Meet the Talmud-quoting, hotdog-whispering detective from Peacock’s latest show
Peacock’s “The Calling” begins with a man in a hotdog suit booked for murder and a detective saying a Hebrew prayer over a victim’s body. It’s not your normal prime-time procedural and the detective is no ordinary policeman.
NYPD detective Avraham Avraham, played by Jeff Wilbusch, whom you may remember as the gun-toting Moishe from “Unorthodox” or as slick diplomat Uri Savir in “Oslo,” was inspired by Dror Mishani’s series of novels. Series creator David E. Kelley lifted the scene from Tel Aviv to New York City, and, while keeping the details of the crimes largely the same, reimagined Avraham.
He’s no longer Mizrahi, and, with his regular smattering of Yiddish and unique spiritual evolution, he’s a better match for the man playing him.
“It was written very for me, I feel,” Wilbusch said in a video interview. The actor grew up in the Satmar community in Jerusalem, leaving it in his teens. “My past is part of this character.”,
Avraham’s practice is a bit hard to pin down, which often confuses his colleagues. He doesn’t keep kosher or wear a kippah, but identifies as Orthodox. He pulls over to pray on the job, but also seems divinely inspired to draw pictures of fish while mulling over a case. When his new partner Janine (Juliana Canfield from “Succession”), asks to go to his temple, he says that men and women worship separately at his shul. Yet, the only time we see him attend services, men and women are seated together singing along to “Am Yisrael Chai.”
“He’s sort of defining it for himself,” said executive producer Jason Horwitch, writer of FX’s “The Pentagon Papers” and Netflix’s “Luke Cage.” “He is a person of faith, he’s a believer and he believes in God and he identifies as a Jew, and beyond those things I don’t think he feels beholden to adhere to any one orthodoxy.”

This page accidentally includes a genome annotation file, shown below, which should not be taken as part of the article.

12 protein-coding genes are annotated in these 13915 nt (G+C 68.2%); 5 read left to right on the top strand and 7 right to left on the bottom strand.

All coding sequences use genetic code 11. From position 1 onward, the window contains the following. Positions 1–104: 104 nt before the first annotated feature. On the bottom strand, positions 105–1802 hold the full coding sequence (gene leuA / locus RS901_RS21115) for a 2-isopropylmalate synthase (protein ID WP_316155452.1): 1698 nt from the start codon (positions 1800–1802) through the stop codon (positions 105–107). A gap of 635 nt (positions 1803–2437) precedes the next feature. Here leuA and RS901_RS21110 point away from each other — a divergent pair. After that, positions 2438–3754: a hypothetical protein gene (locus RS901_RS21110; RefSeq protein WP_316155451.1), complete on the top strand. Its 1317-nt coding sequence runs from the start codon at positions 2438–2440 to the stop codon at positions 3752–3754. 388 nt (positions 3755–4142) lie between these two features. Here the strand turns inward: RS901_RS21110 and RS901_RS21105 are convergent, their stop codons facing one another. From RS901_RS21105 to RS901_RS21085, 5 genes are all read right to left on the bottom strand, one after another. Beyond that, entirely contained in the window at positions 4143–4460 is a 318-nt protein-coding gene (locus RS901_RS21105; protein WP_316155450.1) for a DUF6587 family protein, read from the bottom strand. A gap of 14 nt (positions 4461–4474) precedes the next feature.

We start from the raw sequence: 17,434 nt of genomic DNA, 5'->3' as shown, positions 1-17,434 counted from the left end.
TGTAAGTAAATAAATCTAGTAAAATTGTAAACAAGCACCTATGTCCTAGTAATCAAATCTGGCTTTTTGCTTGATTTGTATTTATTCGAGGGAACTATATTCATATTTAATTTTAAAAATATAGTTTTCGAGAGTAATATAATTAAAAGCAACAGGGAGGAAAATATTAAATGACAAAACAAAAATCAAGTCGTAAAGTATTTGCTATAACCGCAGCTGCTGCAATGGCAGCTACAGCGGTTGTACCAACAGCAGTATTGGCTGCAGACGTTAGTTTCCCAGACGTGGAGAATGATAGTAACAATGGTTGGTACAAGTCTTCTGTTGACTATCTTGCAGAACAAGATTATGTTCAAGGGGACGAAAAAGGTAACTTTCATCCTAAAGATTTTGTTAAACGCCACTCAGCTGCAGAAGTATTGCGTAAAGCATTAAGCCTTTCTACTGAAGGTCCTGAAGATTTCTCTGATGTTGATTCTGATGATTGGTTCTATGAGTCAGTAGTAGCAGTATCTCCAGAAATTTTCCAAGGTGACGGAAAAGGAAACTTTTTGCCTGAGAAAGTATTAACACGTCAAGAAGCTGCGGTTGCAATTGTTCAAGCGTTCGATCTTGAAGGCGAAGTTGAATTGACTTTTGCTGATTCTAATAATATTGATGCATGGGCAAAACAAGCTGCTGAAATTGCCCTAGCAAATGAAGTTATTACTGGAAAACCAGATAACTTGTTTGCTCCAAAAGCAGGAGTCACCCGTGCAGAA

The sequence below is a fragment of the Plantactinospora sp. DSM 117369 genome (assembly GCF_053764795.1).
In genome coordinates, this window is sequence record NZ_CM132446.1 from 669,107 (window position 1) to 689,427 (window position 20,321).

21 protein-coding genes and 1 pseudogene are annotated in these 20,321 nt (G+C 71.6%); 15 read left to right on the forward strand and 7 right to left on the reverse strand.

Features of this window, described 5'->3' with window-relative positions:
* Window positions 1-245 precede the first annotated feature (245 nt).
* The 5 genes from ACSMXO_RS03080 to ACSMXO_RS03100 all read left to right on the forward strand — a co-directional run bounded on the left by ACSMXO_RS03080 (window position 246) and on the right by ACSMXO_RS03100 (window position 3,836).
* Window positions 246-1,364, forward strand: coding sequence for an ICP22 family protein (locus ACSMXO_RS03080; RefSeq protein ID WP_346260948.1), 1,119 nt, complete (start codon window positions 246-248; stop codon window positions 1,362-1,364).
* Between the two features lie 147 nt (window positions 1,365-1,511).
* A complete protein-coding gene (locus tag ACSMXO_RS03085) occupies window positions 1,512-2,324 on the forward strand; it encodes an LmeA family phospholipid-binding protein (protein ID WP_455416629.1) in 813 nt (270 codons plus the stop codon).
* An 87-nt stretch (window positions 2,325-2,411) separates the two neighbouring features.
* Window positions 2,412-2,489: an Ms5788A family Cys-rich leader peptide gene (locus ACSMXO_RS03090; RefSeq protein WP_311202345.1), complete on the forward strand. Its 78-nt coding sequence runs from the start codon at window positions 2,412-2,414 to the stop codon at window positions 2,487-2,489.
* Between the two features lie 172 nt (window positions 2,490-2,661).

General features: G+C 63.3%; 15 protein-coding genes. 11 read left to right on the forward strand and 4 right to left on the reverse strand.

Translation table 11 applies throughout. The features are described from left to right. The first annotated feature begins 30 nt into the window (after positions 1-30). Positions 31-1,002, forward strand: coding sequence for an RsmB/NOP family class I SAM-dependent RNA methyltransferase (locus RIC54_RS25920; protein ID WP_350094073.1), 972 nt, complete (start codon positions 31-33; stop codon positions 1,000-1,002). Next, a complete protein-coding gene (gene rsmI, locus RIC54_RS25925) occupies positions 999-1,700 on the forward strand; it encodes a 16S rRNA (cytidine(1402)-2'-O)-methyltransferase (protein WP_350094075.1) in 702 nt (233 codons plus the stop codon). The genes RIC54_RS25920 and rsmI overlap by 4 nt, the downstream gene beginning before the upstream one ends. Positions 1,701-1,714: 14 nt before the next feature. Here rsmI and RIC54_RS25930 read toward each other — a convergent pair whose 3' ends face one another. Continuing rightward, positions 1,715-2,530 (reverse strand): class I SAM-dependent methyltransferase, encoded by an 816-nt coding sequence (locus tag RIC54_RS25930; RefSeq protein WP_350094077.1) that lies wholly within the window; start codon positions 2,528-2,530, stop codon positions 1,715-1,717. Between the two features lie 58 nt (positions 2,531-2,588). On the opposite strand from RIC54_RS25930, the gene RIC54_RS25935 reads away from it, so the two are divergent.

While the specifics of Avraham’s past — including the murder of his father, which happened when Avi was a boy — remain a mystery by the end of the season, I was surprised to to glean that he came from a more secular background and found religion later. The character’s name, Wilbusch’s accent and his fluency in Yiddish, seem to suggest otherwise. But the journey to a more a place of faith was important for Kelley to emphasize.
“He’s become more observant rather than sort of starting Orthodox and then shedding it,” said Horwitch. “It does make you wonder if what he’s seen on the job as a beat cop first and then as a detective has made him more observant and more religious — I can tell you it’s definitely made him more spiritual.”
Avraham quips that he grew up in Crown Heights while disarming a gunman, and works in neighborhoods where Jews are often targeted for antisemitic attacks. At one point, he upbraids Janine for making a crack about minyans after he interviews Haredi men for a missing person’s case. But the producers say they didn’t want the issue of antisemitism to overshadow Avi’s more universal concern for humanity.
“His faith at the end of the day was just a belief in mankind, a character who believes in people,” said Matthew Tinker, Kelley’s producing partner.
Indeed, one of the first things we hear from Avi is that the Talmud “teaches to see a single human being as the whole world. That each person is entitled to infinite respect and concern.”
This he offers in answer to his sympathy for the man in the hotdog suit, who he’s just finished questioning about a murder.
I asked Wilbusch how he kept a straight face sitting across from someone dressed as a “Mr. Footlong” mascot.
“I think Avraham is very empathetic to him,” Wilbusch said. “Also the decision to keep him in a costume is to tap into his emotional world, and I think Avi truly respects him.”
“And I think me, as Jeff, I cared about the actor. It was way too hot under this costume. It was New York, it was July. It was so hot!”